Drama also helps kids build self-confidence, team work, organizational and management skills, authentic language production and listening skills, taking pride in their work, and self-awareness (among other important skills). These skills can help students throughout their entire lives as they continue their education, and even into their job.


Tips for teaching ESL students

It’s great to know the benefits to teaching drama, and now here are some useful tips.

  • Pre-learn the vocabulary first – You can use songs, flashcards, or memory games to help students get used to saying key words from the play.
  • Start practicing simple lines – Once the students have learned the key words, have them start speaking lines from the play. It doesn’t matter if they say it perfectly, it’s about vocabulary in-context, as well as whole language production.
  • Use props – Using props, only after the students have learned their lines, allow kids to develop their character. Props add a level of authenticity to the play/dramatic performance, and it’s also fun!

  • Get them moving – Good storytelling not only comes from well-written lines of dialogue and prose, but also through movement. Students should incorporate eye contact, hand gestures, and various facial expressions into their performance.
  • Get them talking – That’s one of the reasons to use drama for ESL students, isn’t it? Students have the opportunity to talk, and while some may be more confident in their abilities, less confident students are also able to participate. All students should work on their pace and volume – not speaking too quickly or slowly, nor too loud or too soft. They should also work on using a variety of speaking styles – like different accents, tones, and inflections, to better express their lines.

Examples of different kinds of dramatic activities

There are many ways to incorporate drama into ESL classrooms, and also for all ages – from kindergarten to adult ELLs. Here are just a few I’ve seen (source).

  • Improvisation – use Theatresports games. The rules create great boundaries but encourage problem solving.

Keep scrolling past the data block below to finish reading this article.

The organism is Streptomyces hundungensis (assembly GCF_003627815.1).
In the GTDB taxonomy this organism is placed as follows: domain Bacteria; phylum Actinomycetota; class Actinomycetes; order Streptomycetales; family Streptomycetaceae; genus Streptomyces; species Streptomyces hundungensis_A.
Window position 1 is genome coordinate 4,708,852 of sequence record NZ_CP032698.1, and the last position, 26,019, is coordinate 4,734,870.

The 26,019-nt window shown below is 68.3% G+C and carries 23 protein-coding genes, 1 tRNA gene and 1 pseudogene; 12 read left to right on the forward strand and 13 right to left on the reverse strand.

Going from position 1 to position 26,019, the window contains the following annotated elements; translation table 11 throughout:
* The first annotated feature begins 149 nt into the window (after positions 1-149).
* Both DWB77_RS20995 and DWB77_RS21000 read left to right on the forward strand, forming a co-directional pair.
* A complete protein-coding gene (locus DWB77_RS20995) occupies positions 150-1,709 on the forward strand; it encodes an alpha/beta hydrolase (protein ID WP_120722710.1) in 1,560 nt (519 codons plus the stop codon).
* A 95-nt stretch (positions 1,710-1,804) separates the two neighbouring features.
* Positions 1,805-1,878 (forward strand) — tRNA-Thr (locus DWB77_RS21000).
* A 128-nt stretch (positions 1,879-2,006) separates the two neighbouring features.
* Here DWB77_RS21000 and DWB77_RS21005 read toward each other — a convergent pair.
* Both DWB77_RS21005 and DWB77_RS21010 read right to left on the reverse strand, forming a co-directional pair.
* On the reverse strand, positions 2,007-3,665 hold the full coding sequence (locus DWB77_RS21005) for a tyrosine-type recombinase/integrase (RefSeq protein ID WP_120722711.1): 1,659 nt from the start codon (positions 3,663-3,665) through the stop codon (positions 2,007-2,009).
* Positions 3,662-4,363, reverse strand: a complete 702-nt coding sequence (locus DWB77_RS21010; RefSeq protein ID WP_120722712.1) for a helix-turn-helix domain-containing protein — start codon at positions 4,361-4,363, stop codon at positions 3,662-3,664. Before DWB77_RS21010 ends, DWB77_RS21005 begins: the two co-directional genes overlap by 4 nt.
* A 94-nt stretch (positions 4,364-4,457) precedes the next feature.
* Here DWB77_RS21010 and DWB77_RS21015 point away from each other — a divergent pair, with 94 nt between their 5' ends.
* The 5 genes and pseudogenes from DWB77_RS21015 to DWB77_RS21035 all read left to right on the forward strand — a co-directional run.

• Role Play – Acting out short scripted dialogue, making up dialogue.
  • Reader’s Theatre – performing written stories. The writer reads the stories aloud whilst the others perform in mime.
  • Masked Theatre
  • Puppet Shows

One thing that’s important to remember, is to keep the language simple enough for students to work with. If the dialogue has too many difficult words above the students’ level, they won’t be able to develop their skills as easily. Instead, you should scale the language accordingly: simple sentences for kindergarten/young learners, and steadily increase the difficulty towards adult learners.

Final thoughts

Speech and drama activities are not only fun, but they also allow students to develop a wide variety of skills. Drama imitates life and help students understand different situations more easily. They also develop empathy as they experience life through someone else’s eyes. As students grow and develop into adults, they may experience similar situations in their own lives someday, and these activities may give them the tools they need to resolve conflict, or deal with an important issue they face.

I’d like to share this quote,

Therefore, it makes sense that dramatic skills can help us become the person we want to be. In this way, drama has a wider reach than simply making us more fluent in a second language.  It has the potential of making our lives better as we will be better understood and may help us become the people we want to be. Drama is all about how we present ourselves. If the student can communicate better, the more likely others will see him/her as he/she wishes to be seen.


As teachers, we should encourage our students to try new things, and challenge themselves. We should also not discourage them from speaking their minds. Dramatic play can help students develop their own ideas and challenge themselves to set goals.

Don’t be afraid to use dramatic play in your ESL classroom!

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Filed under English, ESL, Kids, Korea, South Korea, Speaking, Teaching